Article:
Financial planners need to show their expertise to their clients through regular contact and reviews to retain clients and improve client satisfaction.
MetLife’s latest report, Understanding the Adviser-Client Relationship, reveals that a quarter of respondents are considering changing their adviser or ceasing the relationship due to high fees or commissions.
This was followed by 23 per cent of respondents no longer needing advice and 23 per cent citing poor communication.
Richard Nunn, chief executive of MetLife Australia says: “This is a concerning statistic which highlights how important it is for advisers to demonstrate the ongoing value of the service they provide. Advisers can’t take their clients for granted.”
In order to counteract this, advisers are encouraged to build a relationship that is more akin to a partnership and by demonstrating their expertise and providing value on a regular basis.
The report reveals that clients who have had a review in the last 12 months are 2.1 times more likely to be loyal and recommend their adviser to a third party.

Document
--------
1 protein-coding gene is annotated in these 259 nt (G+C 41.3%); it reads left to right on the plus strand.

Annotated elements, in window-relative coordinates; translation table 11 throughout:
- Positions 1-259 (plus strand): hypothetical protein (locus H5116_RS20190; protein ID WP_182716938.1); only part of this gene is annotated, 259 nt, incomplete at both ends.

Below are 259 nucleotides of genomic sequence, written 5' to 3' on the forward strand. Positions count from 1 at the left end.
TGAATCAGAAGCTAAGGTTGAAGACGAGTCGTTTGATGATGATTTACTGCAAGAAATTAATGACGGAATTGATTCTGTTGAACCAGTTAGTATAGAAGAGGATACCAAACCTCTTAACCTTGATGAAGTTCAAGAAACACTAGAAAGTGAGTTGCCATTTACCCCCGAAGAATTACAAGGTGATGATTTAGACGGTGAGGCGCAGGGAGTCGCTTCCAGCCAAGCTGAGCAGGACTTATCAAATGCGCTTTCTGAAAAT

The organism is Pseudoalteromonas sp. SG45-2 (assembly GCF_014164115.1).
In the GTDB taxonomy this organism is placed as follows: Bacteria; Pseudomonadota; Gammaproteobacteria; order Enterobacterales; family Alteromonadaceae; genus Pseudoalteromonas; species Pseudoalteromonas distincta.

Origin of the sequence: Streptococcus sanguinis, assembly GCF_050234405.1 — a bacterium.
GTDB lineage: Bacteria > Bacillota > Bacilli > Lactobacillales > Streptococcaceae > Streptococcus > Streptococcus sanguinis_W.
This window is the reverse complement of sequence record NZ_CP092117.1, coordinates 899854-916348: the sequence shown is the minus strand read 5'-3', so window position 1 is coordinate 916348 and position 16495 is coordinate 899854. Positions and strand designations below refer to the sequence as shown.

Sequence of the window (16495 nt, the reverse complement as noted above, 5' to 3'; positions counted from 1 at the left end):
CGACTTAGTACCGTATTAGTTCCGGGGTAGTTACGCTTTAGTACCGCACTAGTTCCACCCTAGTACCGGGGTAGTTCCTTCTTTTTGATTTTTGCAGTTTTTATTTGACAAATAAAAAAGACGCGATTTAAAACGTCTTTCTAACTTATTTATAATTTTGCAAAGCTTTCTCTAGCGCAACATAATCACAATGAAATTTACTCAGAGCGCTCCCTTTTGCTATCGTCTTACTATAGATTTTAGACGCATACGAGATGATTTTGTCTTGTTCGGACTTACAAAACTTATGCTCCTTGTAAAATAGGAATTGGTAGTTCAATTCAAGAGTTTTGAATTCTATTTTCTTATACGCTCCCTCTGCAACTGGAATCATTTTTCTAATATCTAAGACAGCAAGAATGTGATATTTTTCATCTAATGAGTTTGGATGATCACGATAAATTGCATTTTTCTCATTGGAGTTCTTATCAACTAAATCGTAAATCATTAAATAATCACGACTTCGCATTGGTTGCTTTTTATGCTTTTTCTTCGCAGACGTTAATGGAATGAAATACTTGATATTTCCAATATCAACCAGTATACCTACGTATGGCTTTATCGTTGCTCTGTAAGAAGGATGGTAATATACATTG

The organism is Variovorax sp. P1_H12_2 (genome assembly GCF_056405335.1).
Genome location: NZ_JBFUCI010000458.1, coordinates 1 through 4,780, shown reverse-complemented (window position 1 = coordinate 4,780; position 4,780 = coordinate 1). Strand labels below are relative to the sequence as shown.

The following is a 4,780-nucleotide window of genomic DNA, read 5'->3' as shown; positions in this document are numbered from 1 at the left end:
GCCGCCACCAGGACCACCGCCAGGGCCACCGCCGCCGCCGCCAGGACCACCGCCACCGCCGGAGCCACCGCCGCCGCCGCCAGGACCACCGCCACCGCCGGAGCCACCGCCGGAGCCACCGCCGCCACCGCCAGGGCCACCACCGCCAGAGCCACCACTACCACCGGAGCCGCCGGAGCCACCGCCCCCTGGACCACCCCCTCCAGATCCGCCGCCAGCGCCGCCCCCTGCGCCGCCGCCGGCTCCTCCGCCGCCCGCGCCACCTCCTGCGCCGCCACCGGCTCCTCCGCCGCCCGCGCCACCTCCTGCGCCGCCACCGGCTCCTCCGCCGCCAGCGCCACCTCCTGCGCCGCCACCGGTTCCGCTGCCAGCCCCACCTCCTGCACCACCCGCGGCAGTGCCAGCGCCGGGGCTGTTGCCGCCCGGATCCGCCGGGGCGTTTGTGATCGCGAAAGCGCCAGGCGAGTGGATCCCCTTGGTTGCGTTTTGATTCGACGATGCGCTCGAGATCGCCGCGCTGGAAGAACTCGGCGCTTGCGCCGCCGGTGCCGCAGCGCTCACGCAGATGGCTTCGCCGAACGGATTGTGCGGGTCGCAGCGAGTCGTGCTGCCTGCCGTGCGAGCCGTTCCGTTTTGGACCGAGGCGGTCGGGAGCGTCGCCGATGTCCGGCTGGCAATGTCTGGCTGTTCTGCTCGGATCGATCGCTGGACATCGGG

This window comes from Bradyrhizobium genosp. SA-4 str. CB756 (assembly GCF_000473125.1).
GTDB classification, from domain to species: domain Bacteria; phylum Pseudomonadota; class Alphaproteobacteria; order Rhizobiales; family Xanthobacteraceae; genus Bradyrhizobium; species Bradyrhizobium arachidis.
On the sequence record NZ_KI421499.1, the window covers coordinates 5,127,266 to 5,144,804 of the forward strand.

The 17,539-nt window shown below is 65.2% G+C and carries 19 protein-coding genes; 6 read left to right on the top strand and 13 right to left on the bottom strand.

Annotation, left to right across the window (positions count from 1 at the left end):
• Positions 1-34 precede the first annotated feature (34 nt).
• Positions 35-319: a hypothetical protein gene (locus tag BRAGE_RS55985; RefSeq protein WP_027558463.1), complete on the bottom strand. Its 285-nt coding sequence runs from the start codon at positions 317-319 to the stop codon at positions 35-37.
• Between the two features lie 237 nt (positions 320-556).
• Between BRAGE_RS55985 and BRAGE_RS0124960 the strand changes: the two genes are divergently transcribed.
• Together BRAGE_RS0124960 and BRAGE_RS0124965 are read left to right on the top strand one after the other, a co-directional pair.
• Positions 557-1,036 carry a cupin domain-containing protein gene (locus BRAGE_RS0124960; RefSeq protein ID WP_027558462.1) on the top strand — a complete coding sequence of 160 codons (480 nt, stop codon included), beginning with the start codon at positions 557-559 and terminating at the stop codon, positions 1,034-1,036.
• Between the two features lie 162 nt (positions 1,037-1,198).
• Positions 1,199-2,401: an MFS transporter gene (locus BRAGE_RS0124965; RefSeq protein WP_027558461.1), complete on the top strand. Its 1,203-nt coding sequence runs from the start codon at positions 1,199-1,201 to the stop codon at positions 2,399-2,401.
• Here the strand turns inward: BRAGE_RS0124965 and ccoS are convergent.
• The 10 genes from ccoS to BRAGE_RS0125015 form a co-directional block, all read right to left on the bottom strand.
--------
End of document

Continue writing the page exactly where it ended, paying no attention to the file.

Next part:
For consumers who are considering financial advice, the most important factors when choosing an adviser continue to be honesty and trustworthiness, transparency about fees and commissions and adviser experience.
Matt Lippiatt, MetLife Australia’s head of adviser experience says: “If there’s a key takeaway from this research it should be that there is no such thing as a ‘set and forget’ client anymore. Client engagement should be the number one priority on every adviser’s business plan for 2020.”
Of consumers who do have an adviser, around 55 per cent are not aware of the amount of commission that their adviser receives.
Despite this, when asked if removing commissions would make consumers more or less willing to see their adviser, nearly half indicated they would not expect the removal of commissions to change their willingness to see an adviser.
MetLife says the data suggests the issue is not with an adviser receiving commissions, but that the lack of transparency in receiving commissions.
Lippiatt says: “Our industry has traditionally operated on a commission-for-advice model which has proved to be a highly effective charging method, however it’s clear from the research that customers are looking for options when it comes to how they pay for their financial advice.”